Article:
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Keeping track of your pooch




July is Lost Pet Prevention month in the US. However, we think this topic is just important in the UK too. We thought this would be the perfect opportunity to discuss how you can keep an eye on your pooch.

Ensure your dog is wearing a collar and tag:

If your pooch gets lost, then a collar and tag is an easy way for whoever finds them to get in touch with you. It is illegal for your dog not to wear a collar and tag. The name and address of their owner must be inscribed on the dog’s collar or a tag attached to their collar. You do not need to include your full address; however, your house name/number and postcode is required. It is also advised that you include your phone number, however this is not required by law. There is still a bit of discussion over whether you should put your dog’s name on the tag. Some argue that this makes it easier for someone to steal them. Although it is a legal requirement for your dog to wear a collar and tag in any public space, they do not have to wear them when in the comfort of their own home. The fine for your dog not wearing a collar or tag in public can be up to £5000. Remember, if you move to a new house; your dog tag will also need updating.

Get your dog microchipped:

It is also a legal requirement to make sure your dog is microchipped by the time it is 8 weeks old; if you don’t you could be fined up to £500. A microchip is the size of a grain of rice, and although the procedure only lasts a matter of minutes; the result lasts the whole of the dog’s life. Once a microchip has been implanted into your pooch, yours and their details are stored on a microchip database, as well as an individual 15-digit code. If they ever get lost and found by a member of the public, the microchip can be scanned by an animal professional such as a vet (revealing your details saved on the database), making it easy to locate you! It is important that you keep your contact details up to date on the database, otherwise it will not be of any use.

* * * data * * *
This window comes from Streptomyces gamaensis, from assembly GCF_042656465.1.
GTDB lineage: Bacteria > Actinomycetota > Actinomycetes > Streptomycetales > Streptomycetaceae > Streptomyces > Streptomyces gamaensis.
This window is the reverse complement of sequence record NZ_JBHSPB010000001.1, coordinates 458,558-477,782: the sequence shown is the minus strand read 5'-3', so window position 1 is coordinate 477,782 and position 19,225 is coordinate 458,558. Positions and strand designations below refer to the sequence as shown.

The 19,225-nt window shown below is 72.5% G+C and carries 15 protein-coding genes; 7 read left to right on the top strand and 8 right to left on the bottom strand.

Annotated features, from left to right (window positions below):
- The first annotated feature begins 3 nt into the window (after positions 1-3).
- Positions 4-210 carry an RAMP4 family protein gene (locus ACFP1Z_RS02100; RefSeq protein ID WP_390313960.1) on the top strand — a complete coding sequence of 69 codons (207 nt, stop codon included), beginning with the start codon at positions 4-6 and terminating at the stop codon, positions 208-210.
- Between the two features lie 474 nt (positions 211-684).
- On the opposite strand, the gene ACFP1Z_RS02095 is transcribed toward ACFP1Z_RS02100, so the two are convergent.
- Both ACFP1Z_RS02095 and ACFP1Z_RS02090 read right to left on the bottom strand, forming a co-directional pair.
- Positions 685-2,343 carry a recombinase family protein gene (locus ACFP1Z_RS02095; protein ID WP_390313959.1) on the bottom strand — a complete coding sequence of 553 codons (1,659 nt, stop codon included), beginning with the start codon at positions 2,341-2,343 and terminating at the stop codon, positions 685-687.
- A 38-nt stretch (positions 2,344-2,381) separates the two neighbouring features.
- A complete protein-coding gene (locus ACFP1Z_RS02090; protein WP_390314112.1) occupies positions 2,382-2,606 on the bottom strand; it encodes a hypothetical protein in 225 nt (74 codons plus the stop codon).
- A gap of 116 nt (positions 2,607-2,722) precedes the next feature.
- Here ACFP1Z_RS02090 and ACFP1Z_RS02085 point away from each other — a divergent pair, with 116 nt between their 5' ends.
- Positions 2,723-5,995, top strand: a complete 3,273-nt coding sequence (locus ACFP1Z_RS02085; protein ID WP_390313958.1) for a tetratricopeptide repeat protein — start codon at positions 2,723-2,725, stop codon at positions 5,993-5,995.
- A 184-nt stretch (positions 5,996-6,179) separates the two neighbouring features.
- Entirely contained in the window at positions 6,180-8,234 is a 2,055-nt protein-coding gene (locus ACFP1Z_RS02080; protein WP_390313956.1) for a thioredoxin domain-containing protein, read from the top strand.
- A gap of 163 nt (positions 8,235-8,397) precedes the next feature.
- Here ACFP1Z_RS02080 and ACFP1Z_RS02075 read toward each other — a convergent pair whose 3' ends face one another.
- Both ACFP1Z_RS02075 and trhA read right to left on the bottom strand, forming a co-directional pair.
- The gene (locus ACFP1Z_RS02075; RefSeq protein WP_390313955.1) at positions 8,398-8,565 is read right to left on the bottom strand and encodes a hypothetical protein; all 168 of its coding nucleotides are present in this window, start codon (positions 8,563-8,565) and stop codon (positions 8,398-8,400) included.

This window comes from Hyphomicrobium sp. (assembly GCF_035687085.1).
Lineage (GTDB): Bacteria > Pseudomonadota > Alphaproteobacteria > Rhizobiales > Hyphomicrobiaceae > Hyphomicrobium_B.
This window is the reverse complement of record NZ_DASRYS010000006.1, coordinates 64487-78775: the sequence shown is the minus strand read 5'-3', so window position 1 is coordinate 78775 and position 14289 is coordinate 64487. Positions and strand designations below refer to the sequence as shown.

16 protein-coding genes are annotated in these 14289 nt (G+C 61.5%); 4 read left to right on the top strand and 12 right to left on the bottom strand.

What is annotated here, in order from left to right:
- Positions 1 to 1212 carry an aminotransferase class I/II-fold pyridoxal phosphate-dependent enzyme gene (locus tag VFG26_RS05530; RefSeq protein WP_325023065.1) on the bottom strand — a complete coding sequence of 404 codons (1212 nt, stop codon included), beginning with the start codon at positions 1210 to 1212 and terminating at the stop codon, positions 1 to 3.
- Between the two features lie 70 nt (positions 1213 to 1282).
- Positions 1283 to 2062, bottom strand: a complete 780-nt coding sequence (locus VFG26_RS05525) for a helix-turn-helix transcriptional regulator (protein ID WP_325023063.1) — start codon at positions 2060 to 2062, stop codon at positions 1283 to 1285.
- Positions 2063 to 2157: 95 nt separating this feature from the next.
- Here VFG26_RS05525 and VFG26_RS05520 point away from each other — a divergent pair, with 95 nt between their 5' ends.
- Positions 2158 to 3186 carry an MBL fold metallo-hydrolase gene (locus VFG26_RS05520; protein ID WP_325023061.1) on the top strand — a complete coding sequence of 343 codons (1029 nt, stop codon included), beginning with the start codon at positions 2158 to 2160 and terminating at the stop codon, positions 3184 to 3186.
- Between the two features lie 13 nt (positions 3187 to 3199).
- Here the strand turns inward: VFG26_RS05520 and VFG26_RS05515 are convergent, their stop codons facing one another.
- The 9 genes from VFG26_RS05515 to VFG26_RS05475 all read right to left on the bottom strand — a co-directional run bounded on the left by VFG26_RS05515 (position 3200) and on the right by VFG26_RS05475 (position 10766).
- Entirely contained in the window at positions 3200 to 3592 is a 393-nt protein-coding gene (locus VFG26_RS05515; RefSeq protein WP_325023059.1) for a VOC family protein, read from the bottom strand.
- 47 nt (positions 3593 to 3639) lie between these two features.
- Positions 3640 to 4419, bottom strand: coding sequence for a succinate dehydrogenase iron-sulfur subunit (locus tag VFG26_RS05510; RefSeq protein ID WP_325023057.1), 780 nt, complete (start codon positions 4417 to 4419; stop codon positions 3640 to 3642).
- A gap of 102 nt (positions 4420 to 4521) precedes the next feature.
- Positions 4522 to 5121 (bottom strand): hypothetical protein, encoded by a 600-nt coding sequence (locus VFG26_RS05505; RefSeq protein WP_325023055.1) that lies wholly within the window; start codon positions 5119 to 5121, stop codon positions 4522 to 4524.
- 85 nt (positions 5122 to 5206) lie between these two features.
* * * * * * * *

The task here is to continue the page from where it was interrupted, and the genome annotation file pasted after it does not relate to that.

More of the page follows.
Walk your dog on a lead:

Where stated, dogs must be kept on a lead; although this is not a legal requirement everywhere you go. It is a good idea to check that you are allowed to do so before you let your dog off anywhere. As lovely as it is for your pooch to run free off the lead, you should only do so if you have complete control of them and you know that they will come to you as soon as you command them to. It can be very easy to lose your dog if you don’t have control. All it could take it for them to spot a squirrel or rabbit, and before you know it they’re a couple of fields away from you! So, if your four-legged friend tends to have a mind of its own, but you want to let them off somewhere to run around; make sure it is an area that is completely enclosed. You could even use an extendable lead if you want them to have a little bit more freedom.

Ensure your dog has had enough exercise:

Bored dogs will go wandering. Make sure your dog has a good amount of exercise each day. Take them on different walks, so they can experience different sights, smells and sounds; which not only exercises them physically but also mentally and socially. If you leave your dog out in the garden, without having given them any physical and mental exercise; they will soon try and find entertainment elsewhere if they can find the chance. Make sure they are securely fenced in if you leave them in a garden, to ensure they can’t find an escape route; and don’t let them get bored!

If you do ever find yourself in the unfortunate position of losing your pooch, then firstly let those around you know that they have gone missing and ask them to keep an eye out; then look around locally for them. If you can’t find them, then contact local vets and dog shelters to see if anyone has contacted them about a found dog; and if they haven’t, give them a description of yours. You might also want to put flyers up reporting your missing dog, and post on social media for locals to look out for a missing dog.

Finally, don’t lose hope. It’ more than likely that they will find their way back to you, if you haven’t found them already!

Remember, a preventative is better than a cure. So, make sure you put the correct steps in place to reduce the chances of a missing pooch.